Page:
He has no regrets. “I’m such an open book and it’s sometimes bad for me… I didn’t have any hesitation because I stopped caring what people think and I am shameless, as you’ve seen on many shows. I just know the truth that is the truth,” Ra’ed said to me about his stance.  “The truth of the matter is Rob and I have been together as friends as you know, sexually active or whatever for 16 years, I mean, there is no doubt the loyalties– the love, is there. There’s no doubt that I would jump off a cliff, I would take a bullet for Rob. All of these beautiful things– but when I’m going to Ibiza …Rob and I are going to go and flirt with everybody in the club. A lot of people do that in secret. It is okay to have an open relationship when you are honest and open with your partner and you guys have set the ground rules and you both are saying, yes, we agree, both say yes, we love, we love this idea. There’s no problem with this and it’s a way more fun lifestyle. I mean that’s the truth. When you’re in a relationship, you are together to lift each other up encourage each other and just build a beautiful life. You just don’t own another person, you know.”

Hi answer is direct, unapologetic and almost innocent. Spunk.

Will there be a season three of My Unorthodox Life? Ra’ed hopes so. “The assignment was my unorthodox life.” Even if season two was the final he feels “like I completed the assignment.” If there are more seasons, “There’s a lot of facets and a lot of a lot of dynamics in my life that are unorthodox so I would love to open up more in coming seasons.”

 In the meantime, while Mary Richards famously twirled and threw her hat in the air on a Minneapolis street corner, Ra’ed is tossing his on a New York City Time Square street corner. 

It is from there that he TikTok promotes his February 10thClub Ra’ed” DJ evening of Middle East disco sounds, a one-time event he hosts. He has proven that spunk is alive and well. 

The modern version is just a tad more exciting with a unique Arabic feel and a fun infectious rhythm.

Listen to the complete interview:

****************************************************************************

Rob Watson is the host of the popular Hollywood-based radio/podcast show RATED LGBT RADIO.

He is an established LGBTQ columnist and blogger having written for many top online publications including Parents Magazine, the Huffington Post, LGBTQ Nation, Gay Star News, the New Civil Rights Movement, and more.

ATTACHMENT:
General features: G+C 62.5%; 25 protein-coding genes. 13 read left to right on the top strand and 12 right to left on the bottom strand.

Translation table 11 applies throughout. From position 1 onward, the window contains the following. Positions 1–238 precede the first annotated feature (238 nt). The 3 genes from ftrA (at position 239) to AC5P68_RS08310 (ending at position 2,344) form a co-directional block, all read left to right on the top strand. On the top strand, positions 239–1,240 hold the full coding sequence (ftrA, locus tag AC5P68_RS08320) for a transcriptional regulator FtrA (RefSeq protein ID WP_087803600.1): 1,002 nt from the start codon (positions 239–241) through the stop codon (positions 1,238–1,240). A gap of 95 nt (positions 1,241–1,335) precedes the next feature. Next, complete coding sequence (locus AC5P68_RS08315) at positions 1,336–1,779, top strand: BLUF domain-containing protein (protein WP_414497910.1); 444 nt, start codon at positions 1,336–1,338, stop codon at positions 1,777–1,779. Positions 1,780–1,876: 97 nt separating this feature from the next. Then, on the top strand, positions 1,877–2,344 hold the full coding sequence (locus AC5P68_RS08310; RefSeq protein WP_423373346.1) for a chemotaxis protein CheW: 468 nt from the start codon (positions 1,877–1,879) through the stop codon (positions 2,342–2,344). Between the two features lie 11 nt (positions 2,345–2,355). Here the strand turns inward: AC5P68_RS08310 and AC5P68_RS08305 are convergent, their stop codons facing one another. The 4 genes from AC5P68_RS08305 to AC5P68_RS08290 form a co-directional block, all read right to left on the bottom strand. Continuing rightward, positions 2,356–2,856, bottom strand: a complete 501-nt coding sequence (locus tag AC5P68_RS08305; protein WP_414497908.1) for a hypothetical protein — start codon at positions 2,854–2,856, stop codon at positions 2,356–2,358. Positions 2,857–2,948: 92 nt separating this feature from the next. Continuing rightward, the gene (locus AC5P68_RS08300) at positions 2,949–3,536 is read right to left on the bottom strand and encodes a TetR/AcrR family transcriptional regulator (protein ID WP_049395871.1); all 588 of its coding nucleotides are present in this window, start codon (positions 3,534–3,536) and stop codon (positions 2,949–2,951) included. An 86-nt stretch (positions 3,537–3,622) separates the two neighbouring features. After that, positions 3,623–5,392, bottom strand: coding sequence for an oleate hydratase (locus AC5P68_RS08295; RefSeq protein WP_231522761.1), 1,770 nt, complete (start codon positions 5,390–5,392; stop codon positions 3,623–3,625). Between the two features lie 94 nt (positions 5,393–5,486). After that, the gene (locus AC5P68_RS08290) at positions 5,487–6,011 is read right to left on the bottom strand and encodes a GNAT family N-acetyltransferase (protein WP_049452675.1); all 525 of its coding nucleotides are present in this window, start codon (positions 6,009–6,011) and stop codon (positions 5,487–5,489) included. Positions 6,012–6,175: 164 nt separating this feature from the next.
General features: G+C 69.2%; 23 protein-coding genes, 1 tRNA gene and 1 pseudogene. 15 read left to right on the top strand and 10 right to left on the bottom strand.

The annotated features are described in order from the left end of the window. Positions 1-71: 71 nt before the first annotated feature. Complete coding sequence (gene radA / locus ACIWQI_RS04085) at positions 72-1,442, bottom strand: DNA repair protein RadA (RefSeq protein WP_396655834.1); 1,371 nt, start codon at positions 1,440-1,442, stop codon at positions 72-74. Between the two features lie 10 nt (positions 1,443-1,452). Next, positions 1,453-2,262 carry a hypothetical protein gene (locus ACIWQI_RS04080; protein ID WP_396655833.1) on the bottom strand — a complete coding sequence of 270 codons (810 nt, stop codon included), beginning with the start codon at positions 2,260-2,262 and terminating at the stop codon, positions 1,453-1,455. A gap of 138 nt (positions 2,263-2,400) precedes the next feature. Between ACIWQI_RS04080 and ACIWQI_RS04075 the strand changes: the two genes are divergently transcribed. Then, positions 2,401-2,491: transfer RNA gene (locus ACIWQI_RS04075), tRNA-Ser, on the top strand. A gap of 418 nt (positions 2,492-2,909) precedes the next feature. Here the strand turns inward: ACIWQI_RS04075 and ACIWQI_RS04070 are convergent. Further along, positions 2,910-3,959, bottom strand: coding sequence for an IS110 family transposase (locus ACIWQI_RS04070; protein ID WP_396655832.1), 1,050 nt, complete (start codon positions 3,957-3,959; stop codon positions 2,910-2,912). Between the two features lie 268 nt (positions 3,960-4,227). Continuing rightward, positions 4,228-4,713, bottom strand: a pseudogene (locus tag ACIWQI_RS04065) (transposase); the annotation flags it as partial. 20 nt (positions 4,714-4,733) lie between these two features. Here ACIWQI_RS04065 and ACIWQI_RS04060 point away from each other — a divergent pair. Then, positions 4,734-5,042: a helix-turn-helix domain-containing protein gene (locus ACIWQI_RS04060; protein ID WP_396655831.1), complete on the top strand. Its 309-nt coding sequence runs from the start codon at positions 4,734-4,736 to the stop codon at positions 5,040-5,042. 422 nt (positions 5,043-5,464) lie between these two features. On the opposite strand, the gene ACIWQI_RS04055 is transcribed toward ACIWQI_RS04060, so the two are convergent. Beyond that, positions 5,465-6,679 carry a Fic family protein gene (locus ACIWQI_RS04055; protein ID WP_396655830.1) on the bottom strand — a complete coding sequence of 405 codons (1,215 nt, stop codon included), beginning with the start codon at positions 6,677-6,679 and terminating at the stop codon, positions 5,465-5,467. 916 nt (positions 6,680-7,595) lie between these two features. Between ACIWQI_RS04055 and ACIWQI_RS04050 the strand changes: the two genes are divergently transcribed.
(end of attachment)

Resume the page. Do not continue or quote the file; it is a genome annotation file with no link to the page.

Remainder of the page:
He served as Executive Editor for The Good Man Project, has appeared on MSNBC and been quoted in Business Week and Forbes Magazine.

He is CEO of Watson Writes, a marketing communications agency, and can be reached at [email protected] .

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Out & About

“Fully Lit” plays LA’s The Wiltern Thursday

“This is my first time, touring, in a major way since the pandemic,” she noted. “Now, honey, it’s ready to set the nation on fire”

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Photo by Davide Laffe

NEW YORK – Who needs to “Hark” when you can “Halleloo”? Heralding its impending arrival in the City of Angels with the righteous reassurance of a “fierce, fabulous, and fiery” experience that flat screens and social distancing simply cannot supply, the Fully Lit Tour is a live stage show starring actor, performer, drag entertainer (and, yes, dancer) D.J. “Shangela” Pierce.

“It’s gonna be high-energy. It’s gonna be fun. It’s gonna be on-stage performances and never-before-heard, behind-the-scenes stories, many of them about celebrities, as well as custom mixes, death drops, and more, baby,” said Shangela, of what to expect when the tour plays LA’s the Wiltern on Thursday, January 26.

The three-season “RuPaul’s Drag Race” contestant—still basking in the dewy glow of cinematic cred earned from her screen time with Lady Gaga and Bradley Cooper in 2018’s “A Star is Born”—saw that upward trajectory continue, as one of three peripatetic drag ambassadors in the three-season HBO series “We’re Here.” Alongside Bob the Drag Queen and Eureka O’Hara, the trio travels from town to town, coaching and coaxing budding drag kids out of their shells, while angling to win heartland hearts and pry open closed minds (more on that later).